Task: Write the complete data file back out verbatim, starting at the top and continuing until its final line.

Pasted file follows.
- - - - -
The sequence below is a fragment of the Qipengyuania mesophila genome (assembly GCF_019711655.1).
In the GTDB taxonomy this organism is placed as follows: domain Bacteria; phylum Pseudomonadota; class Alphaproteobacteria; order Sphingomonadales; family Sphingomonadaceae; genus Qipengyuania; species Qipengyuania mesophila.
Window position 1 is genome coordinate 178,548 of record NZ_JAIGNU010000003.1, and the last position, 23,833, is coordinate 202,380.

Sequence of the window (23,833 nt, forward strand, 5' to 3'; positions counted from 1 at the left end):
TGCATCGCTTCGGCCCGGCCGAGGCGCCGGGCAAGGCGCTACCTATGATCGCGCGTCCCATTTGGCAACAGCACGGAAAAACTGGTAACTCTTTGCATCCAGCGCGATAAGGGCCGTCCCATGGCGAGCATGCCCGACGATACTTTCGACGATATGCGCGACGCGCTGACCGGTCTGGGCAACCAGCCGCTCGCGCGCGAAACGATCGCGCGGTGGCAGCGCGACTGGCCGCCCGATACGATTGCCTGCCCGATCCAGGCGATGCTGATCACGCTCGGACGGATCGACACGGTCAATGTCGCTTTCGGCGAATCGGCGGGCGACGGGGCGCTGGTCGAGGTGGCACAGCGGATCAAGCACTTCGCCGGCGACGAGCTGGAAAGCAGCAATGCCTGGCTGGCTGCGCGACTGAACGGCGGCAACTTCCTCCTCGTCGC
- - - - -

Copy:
The sequence below is a fragment of the Qipengyuania mesophila genome (assembly GCF_019711655.1).
In the GTDB taxonomy this organism is placed as follows: domain Bacteria; phylum Pseudomonadota; class Alphaproteobacteria; order Sphingomonadales; family Sphingomonadaceae; genus Qipengyuania; species Qipengyuania mesophila.
Window position 1 is genome coordinate 178,548 of record NZ_JAIGNU010000003.1, and the last position, 23,833, is coordinate 202,380.

Sequence of the window (23,833 nt, forward strand, 5' to 3'; positions counted from 1 at the left end):
TGCATCGCTTCGGCCCGGCCGAGGCGCCGGGCAAGGCGCTACCTATGATCGCGCGTCCCATTTGGCAACAGCACGGAAAAACTGGTAACTCTTTGCATCCAGCGCGATAAGGGCCGTCCCATGGCGAGCATGCCCGACGATACTTTCGACGATATGCGCGACGCGCTGACCGGTCTGGGCAACCAGCCGCTCGCGCGCGAAACGATCGCGCGGTGGCAGCGCGACTGGCCGCCCGATACGATTGCCTGCCCGATCCAGGCGATGCTGATCACGCTCGGACGGATCGACACGGTCAATGTCGCTTTCGGCGAATCGGCGGGCGACGGGGCGCTGGTCGAGGTGGCACAGCGGATCAAGCACTTCGCCGGCGACGAGCTGGAAAGCAGCAATGCCTGGCTGGCTGCGCGACTGAACGGCGGCAACTTCCTCCTCGTCGC